Crossover vs. SUV:
Here Are the Key Differences.
What is the difference between crossovers and SUVs?
While consumers and automakers alike use the terms interchangeably - which is unsurprising given the many styling similarities they share - key differences do exist. Put simply, a crossover is lighter and built on a car platform, while a traditional SUV is heavier and uses a truck chassis. There are, however, a few additional things to help you differentiate between these two unique vehicle types.Explore Models
A crossover's body and frame are built in a single piece. This is called unibody construction. This design provides a better ride quality and, because it's lighter, generally achieves better fuel efficiency. Sport-Utility Vehicles, better known as SUVs, use a body-on-frame design. That means the frame and body are built separately and joined together during the manufacturing process. These truck-based vehicles are generally more rugged and can be used to haul larger payloads. That's not to that say you can't tow with a crossover, however. In fact, the Mitsubishi Eclipse Cross, Outlander and Outlander PHEV are all built on unibody platforms and have towing capacities ranging from 1,500 lbs to 3,500 lbs.
Typically, SUVs - built for rougher terrain - tend to be larger in size, with most models being categorized as either mid-sized or full-sized. Crossovers can be anywhere from subcompact to full-sized. But despite this, manufacturers will often refer to a crossover as a "small-sized SUV" or "compact SUV".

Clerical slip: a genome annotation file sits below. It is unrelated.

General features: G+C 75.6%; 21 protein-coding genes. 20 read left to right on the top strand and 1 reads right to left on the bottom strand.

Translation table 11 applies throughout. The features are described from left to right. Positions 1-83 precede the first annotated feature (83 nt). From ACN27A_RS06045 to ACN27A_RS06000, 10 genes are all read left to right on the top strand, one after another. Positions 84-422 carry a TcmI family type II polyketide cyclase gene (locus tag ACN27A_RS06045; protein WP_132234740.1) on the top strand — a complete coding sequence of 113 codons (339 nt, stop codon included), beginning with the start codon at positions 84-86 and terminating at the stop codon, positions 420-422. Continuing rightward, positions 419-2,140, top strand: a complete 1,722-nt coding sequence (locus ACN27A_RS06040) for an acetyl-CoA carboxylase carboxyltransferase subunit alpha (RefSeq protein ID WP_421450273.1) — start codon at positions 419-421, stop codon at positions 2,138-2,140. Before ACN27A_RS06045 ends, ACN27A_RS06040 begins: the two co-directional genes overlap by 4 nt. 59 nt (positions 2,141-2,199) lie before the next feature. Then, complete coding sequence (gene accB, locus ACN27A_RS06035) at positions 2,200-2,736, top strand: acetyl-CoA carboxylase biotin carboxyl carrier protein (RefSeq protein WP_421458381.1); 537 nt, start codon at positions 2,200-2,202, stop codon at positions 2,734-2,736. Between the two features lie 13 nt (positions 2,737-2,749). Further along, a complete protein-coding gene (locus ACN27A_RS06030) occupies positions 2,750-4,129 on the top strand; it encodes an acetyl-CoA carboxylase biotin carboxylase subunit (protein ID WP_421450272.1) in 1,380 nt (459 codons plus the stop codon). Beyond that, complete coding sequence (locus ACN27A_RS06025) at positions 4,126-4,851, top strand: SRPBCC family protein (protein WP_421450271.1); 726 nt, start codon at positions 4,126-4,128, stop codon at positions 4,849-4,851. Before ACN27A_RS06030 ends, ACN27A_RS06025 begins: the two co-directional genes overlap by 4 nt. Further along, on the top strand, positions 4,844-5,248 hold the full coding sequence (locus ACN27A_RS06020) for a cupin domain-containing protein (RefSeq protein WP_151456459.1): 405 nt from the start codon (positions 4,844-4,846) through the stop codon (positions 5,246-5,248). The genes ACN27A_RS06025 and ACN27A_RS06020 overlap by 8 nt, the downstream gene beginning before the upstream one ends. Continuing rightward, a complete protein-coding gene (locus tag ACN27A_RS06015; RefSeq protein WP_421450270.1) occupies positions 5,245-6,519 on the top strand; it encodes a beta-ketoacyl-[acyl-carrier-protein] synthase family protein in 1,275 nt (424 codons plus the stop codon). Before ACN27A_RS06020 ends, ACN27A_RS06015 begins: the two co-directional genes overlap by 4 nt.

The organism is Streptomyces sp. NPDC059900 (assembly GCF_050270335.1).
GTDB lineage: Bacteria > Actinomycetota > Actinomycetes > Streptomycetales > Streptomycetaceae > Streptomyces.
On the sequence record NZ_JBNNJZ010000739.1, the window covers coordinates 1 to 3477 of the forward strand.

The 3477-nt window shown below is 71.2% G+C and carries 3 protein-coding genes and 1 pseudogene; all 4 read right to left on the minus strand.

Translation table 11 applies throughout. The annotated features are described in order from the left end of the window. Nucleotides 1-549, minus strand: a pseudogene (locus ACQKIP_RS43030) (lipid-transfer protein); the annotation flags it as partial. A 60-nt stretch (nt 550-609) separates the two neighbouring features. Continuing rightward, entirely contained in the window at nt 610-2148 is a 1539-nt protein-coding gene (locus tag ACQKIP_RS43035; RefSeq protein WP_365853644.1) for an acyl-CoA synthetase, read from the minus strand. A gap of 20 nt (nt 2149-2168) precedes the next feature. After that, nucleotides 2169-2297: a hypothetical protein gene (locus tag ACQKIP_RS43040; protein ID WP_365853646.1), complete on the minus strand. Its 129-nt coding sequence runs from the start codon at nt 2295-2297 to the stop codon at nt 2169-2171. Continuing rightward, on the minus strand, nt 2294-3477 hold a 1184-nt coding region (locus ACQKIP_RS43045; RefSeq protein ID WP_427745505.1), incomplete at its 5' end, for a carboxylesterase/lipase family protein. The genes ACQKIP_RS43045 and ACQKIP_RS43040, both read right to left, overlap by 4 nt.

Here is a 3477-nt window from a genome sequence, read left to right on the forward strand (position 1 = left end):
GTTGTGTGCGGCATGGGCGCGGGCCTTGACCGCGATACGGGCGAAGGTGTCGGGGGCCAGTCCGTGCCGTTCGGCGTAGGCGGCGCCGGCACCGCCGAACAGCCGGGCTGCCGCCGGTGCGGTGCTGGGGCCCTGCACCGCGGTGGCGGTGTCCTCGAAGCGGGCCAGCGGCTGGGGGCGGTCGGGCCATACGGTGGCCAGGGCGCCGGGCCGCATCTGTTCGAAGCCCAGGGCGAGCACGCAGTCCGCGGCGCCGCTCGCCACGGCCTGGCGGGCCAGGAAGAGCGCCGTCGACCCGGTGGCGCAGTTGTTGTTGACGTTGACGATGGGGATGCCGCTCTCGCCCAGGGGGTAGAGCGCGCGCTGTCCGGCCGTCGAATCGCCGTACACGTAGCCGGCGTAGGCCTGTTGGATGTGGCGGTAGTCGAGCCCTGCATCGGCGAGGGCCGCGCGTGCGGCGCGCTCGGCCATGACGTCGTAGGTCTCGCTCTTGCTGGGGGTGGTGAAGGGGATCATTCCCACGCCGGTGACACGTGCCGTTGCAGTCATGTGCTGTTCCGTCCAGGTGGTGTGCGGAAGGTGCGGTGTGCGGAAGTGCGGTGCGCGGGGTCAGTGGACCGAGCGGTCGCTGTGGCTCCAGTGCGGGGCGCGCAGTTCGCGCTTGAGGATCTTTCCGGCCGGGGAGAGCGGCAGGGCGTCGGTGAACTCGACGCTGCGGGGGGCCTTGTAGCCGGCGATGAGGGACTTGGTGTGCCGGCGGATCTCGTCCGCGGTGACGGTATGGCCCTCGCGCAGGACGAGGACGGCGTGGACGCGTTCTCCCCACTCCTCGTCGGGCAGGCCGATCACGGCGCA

To add to the confusion other terms are also often used to describe crossovers, such as CUV (Crossover Utility Vehicle), SAV (Sport Activity Vehicle) and even the combination "crossover SUV". The important thing to remember is that, here, the difference is strictly in the naming.
Similar to cars, crossovers generally have front-wheel drive systems, although many also offer an all-wheel drive option such as Mitsubishi's Super All-Wheel Control (S-AWC). As one of the world's most advanced all-wheel control systems, S-AWC helps give Mitsubishi drivers maximum traction and control in all types of driving conditions. SUVs, in contrast, are rear-wheel drive vehicles with 4WD systems capable of handling most off-road adventures.
Despite their differences, SUVs and crossovers have much in common. Both have a raised ground clearance, giving drivers a higher vantage point over other cars; both provide ample interior space, which makes them a popular choice with families looking to avoid the minivan option; and both bring the cargo area into the cabin itself, doing away with a separated trunk.
Crossovers and SUVs are known to provide exceptional safety, both on- and off-road. All Mitsubishi crossovers - in addition to a host of standard safety features - have built-in crumple zones that help route and absorb energy in the event of a high-impact collision. This RISE body construction (Mitsubishi's advanced Reinforced Impact Safety Evolution) helps give each Mitsubishi crossover a stable, secure base that's worth its weight in safety.
Crossovers get their name for crossing the best traits of a car (convenience and efficiency) with the best traits of an SUV (versatility and practicality). But in essence, whether you call them crossovers or SUVs, what matters is that the vehicle you choose both meets your needs and fits your budget.
Check out Mitsubishi's current lineup of crossover vehicles to find your perfect fit.
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1 Manufacturer's Suggested Retail Price. Excludes destination/handling, tax, title, license etc. Retailer price, terms and vehicle availability may vary. See your Mitsubishi retailer for details.